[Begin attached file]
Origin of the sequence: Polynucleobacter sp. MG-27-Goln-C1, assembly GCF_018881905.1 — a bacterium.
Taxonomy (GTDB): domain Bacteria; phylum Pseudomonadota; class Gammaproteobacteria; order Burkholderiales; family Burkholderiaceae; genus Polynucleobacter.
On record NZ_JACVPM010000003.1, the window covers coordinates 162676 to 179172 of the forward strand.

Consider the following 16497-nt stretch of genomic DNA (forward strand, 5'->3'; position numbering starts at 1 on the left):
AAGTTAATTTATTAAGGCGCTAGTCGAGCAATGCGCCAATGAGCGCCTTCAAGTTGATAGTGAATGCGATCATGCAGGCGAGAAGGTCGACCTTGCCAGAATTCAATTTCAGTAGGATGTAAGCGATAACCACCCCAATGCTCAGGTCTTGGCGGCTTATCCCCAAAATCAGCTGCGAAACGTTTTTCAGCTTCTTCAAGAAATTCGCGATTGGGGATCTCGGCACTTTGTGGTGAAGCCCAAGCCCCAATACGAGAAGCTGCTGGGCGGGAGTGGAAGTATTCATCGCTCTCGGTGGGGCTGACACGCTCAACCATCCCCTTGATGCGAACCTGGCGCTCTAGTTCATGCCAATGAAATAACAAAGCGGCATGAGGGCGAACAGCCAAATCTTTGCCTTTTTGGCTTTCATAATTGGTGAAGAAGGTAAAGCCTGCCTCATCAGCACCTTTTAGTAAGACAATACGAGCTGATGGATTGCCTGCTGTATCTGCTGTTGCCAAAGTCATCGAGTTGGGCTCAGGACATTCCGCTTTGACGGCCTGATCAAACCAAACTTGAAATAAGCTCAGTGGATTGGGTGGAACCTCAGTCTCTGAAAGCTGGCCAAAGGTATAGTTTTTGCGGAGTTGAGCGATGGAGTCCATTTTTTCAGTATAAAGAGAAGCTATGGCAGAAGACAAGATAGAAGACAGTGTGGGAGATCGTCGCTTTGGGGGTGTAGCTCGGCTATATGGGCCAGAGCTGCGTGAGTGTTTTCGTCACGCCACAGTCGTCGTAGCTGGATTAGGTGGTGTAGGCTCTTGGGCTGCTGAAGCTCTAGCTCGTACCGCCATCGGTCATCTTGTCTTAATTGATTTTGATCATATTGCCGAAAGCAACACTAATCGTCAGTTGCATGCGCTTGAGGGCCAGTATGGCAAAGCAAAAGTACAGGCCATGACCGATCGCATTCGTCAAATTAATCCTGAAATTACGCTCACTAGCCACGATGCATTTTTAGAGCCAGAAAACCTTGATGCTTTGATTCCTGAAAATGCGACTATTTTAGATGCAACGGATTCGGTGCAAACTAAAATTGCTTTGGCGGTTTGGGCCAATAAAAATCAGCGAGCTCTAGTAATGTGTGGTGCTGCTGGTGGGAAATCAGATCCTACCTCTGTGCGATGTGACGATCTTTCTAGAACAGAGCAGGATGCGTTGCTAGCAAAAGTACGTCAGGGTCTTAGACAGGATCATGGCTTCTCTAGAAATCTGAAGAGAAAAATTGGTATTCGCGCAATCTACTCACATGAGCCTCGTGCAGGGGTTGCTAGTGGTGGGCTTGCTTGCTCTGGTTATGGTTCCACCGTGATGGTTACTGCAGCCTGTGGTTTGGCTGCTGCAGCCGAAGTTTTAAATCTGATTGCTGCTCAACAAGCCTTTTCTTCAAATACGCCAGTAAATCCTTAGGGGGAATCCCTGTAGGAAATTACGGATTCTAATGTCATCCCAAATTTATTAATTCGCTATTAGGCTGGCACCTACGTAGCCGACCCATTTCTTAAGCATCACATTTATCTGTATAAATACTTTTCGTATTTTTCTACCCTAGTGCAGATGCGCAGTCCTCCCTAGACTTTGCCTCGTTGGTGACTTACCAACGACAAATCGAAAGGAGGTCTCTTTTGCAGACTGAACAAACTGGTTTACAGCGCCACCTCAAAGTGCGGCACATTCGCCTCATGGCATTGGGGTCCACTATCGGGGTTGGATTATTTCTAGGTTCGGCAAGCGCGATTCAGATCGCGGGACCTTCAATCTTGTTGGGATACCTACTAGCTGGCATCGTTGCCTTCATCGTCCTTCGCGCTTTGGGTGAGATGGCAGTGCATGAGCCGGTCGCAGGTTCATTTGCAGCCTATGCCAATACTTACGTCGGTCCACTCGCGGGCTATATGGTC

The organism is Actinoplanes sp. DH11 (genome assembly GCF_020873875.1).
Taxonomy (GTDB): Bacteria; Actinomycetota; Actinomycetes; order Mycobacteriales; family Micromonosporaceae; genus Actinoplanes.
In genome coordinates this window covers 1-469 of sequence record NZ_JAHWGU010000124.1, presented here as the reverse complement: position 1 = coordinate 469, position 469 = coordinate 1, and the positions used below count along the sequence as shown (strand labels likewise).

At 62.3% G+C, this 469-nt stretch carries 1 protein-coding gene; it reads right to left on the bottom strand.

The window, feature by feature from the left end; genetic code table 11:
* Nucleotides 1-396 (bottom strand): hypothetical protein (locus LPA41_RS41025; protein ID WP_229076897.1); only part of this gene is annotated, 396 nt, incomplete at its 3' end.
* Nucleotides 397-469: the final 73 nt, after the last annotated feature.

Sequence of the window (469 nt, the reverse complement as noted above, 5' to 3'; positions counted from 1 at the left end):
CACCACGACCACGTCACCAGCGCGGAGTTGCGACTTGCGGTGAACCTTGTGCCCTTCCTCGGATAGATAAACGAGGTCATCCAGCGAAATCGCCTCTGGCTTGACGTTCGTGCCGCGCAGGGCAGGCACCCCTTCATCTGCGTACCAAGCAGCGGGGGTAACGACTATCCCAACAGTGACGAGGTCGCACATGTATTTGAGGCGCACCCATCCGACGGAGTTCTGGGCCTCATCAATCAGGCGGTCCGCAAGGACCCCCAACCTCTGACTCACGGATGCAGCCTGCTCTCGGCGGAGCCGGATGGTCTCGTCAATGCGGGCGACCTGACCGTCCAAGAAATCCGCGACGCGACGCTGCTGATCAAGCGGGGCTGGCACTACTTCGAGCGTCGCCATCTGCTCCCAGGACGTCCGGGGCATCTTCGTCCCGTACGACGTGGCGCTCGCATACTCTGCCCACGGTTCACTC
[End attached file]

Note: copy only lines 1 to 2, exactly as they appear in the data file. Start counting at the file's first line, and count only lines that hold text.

Origin of the sequence: Polynucleobacter sp. MG-27-Goln-C1, assembly GCF_018881905.1 — a bacterium.
Taxonomy (GTDB): domain Bacteria; phylum Pseudomonadota; class Gammaproteobacteria; order Burkholderiales; family Burkholderiaceae; genus Polynucleobacter.